“There is the presence of the Holy Spirit, the essence of the new law according to St. Augustine and St. Thomas Aquinas. However, this presence does not exclude, but rather demands on the ministerial level the visible, the institutional, the hierarchical. The whole New Testament, preserved and preached by the Church, is a function of grace, of the kingdom of heaven. The Petrine ministry is situated in this perspective.”
— Peter strengthens his brothers in faith
Catechesis by Pope John Paul II on the Church
General Audience, Wednesday 2 December 1992
Moving from yesterday’s post on the first of ten General Audience talks by Pope Saint John Paul II on the institution of the papacy, in his second address on the subject, John Paul taught about the role of the pope in strengthening the faithful. This teaching is scriptural in origin. In many ways, Peter serves as an example of how the humanity (and struggles) of each pope is integral to this vital aspect of the papacy. Of Peter, he recalls,
“Peter was not preserved from his denial, but after experiencing his own weakness, he was strengthened in faith by virtue of Jesus’ prayer so that he could fulfill the mission of strengthening his brothers. This mission cannot be explained on the basis of purely human considerations. The Apostle Peter, the only one to deny his Master–three times!–was always Jesus’ chosen one, charged with strengthening his companions. The human pretensions to fidelity that Peter professed failed, but grace triumphed. The experience of falling enabled Peter to learn that he could not put his trust in his own strength or any other human factor, but only in Christ. It also enables us to see Peter’s mission and power in light of the grace of election. What Jesus promised and entrusted to him comes from heaven and belongs–must belong–to the kingdom of heaven.“
Every pope, from Peter to Francis, has his flaws. Popes are sinners. They are human. The four Gospels and the Acts of the Apostles do not shy away from describing situations when Peter failed: his stubbornness, his denials, his hypocrisy. And yet, despite his human failures, what Christ “promised and entrusted to him comes from heaven.”
Many of Pope Francis’s critics argue that his supporters envision the papacy as “magical,” as if the pope ruled by divine fiat and had superhuman power over doctrine and Truth. In reality, that is not how we understand the papacy at all (at least none of the contributors for this website). The teaching of the Church that so many of Francis’s critics refuse to confront is that when there are doctrinal questions facing the Church on matters of truth, the Supreme Pontiff is the only person (along with the bishops who teach in communion with him) who is entrusted with the authority to provide an authentic interpretation of the Word of God.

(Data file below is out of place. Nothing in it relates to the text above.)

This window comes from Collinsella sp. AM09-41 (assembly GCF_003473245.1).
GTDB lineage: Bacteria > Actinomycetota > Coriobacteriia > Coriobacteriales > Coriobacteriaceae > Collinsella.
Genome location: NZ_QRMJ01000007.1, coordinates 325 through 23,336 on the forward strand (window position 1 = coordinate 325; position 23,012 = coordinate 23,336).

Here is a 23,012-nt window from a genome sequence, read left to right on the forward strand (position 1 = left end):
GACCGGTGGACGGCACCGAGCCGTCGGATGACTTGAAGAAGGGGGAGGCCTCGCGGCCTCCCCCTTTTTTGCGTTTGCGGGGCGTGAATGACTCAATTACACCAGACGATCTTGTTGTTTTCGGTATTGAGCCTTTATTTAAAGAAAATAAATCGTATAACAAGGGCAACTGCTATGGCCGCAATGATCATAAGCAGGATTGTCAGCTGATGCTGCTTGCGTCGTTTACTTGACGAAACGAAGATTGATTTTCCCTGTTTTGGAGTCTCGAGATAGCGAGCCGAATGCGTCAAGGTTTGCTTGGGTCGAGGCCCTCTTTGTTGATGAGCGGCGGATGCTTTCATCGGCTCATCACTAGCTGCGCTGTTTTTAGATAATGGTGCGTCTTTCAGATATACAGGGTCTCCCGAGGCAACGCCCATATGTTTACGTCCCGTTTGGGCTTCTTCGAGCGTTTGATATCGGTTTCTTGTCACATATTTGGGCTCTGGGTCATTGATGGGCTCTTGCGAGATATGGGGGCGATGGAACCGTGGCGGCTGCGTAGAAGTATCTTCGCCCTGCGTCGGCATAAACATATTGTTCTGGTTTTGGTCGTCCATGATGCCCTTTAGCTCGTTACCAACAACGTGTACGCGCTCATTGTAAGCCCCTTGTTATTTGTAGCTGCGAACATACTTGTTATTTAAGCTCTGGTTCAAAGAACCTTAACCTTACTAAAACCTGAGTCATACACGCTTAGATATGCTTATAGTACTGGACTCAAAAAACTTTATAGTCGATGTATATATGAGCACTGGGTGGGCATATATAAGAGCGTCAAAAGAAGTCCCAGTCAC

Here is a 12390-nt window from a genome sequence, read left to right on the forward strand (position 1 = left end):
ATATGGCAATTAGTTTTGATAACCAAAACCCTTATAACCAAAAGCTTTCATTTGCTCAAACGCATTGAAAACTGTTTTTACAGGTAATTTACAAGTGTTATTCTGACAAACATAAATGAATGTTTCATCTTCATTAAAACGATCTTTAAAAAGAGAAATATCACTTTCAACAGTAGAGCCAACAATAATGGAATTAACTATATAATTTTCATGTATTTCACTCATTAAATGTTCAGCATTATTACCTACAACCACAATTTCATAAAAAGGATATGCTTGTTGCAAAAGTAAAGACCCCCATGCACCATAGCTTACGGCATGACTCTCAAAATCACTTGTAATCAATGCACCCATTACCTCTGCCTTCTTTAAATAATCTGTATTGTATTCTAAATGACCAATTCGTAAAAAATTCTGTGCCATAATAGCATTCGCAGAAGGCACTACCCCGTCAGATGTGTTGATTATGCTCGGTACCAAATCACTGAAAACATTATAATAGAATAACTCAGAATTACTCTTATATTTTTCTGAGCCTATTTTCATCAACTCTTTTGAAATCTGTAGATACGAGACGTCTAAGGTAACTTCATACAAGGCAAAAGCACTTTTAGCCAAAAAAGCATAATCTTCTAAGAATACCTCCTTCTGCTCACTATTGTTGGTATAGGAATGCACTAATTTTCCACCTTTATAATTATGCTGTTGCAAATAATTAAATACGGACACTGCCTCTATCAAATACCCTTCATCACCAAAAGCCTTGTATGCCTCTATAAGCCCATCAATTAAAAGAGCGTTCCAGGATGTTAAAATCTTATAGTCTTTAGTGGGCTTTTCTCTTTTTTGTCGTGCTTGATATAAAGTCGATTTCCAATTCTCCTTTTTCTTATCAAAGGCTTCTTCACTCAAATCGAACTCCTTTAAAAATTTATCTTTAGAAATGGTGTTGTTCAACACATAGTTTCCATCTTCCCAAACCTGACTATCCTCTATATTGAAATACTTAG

The Catechism of the Catholic Church (#100) says this explicitly:
“The task of interpreting the Word of God authentically has been entrusted solely to the Magisterium of the Church, that is, to the Pope and to the bishops in communion with him.”
For this reason, I would argue that it is absurdity when those who pride themselves on their Catholic orthodoxy to pit the teachings of the pope against sacred scripture. We’ve seen this done numerous times, for example in critiques of Amoris Laetitia and the revision to the official Church teaching on the death penalty.
Perhaps one of the things that bothers Francis’s critics is that in this era of social media and instant global communication, the humanity of the pope is now on full display. Before the advent of television, normal Catholics were unable to develop an impression of the pope as a person. For many Catholics, their understanding of the pope came from how he was depicted in pictures and portraits: as a solemn old man, seated on a throne, with a crown on his head. His statements were highly formal, utilizing the royal “we” rather than the pronoun “I.” But we must realize that every single one of Francis’s predecessors was a man, with unique gifts and weaknesses, his own personality, and assistants to help him maintain his regal image.